Whether your online or not, the game has this weird frame glitch that happens through out a match. It’s not lag because it happens offline, it’s a like a two second pause that happens and it ruins the flow of the game. I’m hopeful it’s something that can be patched because it could cost you a fight. Other than that, the game does run in full 60FPS in both docked and handheld, 1080P and 720P respectfully (If that matters to you).
As for local play, each player can use one Joycon to fight which means if you don’t have another controller, you at least have enough for two players. It runs the same as the other modes and I found this might be the best way to play this game. It transports you back to an older generation, my childhood, where you would go over people’s houses to play.
The game is pretty, character modes are nice, and the stages stick out. That’s what I liked the most about this fighter. Sure, the stages aren’t dynamic like Smash Bros. and are structured the same but the locales are varied and pleasant to look at. My favorite one being the Egyptian one, I love that stage. The characters all look different, but they are all based off an animal of some kind. Brawlout doesn’t have the iconic cast that Smash Bros. has and I think they should have gone out of their way to make them stand out. I feel they left a lot on the table by not trying to create their own iconic looking fighters. Instead they have this reliance on animal based characters, which isn’t a negative, but they just come out as generic and a lot more could have been done.
The two guest characters, Juan from Guacamelee and The Drifter from Hyper Light Drifter, stand out completely and might be the most fun to play with. Everyone chooses them online. My favorite character is Paco because of his unique tongue ability. The range on it is amazing and has saved me countless times. Essentially what it does is, the tongue stretches in a long distance and attaches to the stage and propels you forward. As a whole, presentation and graphics, there are no complaints. The menus are slick and easy to navigate and the framerate holds, with exception to that one weird instance we discussed earlier. Hopefully loading times get patched because sometimes they can take a while, its rare but you’ll notice it when it happens.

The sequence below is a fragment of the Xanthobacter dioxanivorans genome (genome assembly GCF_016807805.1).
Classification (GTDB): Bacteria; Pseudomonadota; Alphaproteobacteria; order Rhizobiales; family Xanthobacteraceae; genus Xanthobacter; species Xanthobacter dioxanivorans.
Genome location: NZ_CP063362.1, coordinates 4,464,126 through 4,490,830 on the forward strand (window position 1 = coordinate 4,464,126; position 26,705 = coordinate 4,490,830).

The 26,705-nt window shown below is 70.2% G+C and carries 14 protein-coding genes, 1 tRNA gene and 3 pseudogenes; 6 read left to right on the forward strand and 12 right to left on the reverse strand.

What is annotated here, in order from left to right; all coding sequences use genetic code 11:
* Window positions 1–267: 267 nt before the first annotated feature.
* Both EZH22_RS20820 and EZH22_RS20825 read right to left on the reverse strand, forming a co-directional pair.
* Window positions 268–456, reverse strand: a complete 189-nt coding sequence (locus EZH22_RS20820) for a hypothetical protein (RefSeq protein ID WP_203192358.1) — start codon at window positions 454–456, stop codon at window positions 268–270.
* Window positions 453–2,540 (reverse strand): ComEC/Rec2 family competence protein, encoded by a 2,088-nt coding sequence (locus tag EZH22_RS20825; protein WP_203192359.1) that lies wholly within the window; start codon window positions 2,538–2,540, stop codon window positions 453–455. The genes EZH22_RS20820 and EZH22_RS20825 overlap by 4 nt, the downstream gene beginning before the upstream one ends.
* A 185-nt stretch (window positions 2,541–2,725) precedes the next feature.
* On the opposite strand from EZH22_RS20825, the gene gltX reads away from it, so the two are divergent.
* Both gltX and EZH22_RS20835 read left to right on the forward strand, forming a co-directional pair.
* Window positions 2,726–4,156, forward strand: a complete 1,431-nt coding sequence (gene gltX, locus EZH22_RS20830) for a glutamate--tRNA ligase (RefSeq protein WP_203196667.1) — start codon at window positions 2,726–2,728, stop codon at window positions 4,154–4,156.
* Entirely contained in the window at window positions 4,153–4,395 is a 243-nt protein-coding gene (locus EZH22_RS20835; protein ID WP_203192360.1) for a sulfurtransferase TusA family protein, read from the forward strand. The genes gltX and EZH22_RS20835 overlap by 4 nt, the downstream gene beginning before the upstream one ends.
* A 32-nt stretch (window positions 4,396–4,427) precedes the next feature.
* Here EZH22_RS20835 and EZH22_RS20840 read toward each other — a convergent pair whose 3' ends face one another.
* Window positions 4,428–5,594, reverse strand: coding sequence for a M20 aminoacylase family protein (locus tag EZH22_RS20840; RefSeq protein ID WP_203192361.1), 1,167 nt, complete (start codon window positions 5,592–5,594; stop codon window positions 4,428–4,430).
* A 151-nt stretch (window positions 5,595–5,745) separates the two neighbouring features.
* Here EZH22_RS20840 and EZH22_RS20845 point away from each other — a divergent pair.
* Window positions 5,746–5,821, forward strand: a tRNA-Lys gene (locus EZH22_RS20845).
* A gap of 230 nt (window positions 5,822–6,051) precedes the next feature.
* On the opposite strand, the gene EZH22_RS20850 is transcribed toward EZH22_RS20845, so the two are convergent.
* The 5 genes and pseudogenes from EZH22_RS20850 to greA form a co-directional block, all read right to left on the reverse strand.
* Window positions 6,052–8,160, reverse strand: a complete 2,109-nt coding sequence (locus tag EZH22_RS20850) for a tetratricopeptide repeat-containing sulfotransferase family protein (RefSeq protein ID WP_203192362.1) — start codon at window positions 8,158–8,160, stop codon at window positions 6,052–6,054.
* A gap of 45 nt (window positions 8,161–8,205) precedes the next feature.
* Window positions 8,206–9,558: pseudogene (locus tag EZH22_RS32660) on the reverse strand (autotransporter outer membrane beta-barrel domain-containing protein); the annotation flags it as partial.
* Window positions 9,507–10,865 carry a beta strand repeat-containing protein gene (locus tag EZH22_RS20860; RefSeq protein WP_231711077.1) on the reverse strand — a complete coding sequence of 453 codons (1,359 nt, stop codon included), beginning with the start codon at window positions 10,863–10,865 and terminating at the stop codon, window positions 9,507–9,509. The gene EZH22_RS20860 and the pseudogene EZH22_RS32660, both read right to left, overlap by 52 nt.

The first song that plays when you start the game does well to hype you up and tickle that adrenaline. It’s a nice beat and enjoyable to listen to. Impact, any move your character or opponent makes to each other or the stage, all have a nice sound effect. The unique abilities they have, such as Volt’s Blanka like Electric Thunder attack, sound impressive and the developers added more than I thought they might. No complaint in this department besides wanting more. I hope down the line we can get more of a soundtrack in the game, maybe character themes to choose to play in the various menus.
Brawlout is not a bad game, its actually a pretty good game, it just has some issues that can be rectified over time. It will not replace Super Smash Bros. so if that is your intention, you will be disappointed. Brawlout is its own game and I think if the developers are able to add more characters and make the ones already available more unique looking like the unlockable skins, make them feel more weighty, fix the frame pause thing that happens, and remove that giant grey screen when you are selected for a multiplayer match this game, as a whole, will be vastly more appealing. Despite all of this, why did I keep coming back? Very simple, its fun. Five minutes turned into fifteen and fifteen into forty-five. Even more appealing is the price because this game is kind of a steal at twenty bucks.
Graphics & Sound8.0/10
- Earn Unlockables
- Arcade Mode
- Local Play
- That Framerate Issue
- Weightless, Floaty, Characters
- Grey Screen When Multiplayer Opponent Found
- Generic Looking Characters
- Can Be A Grind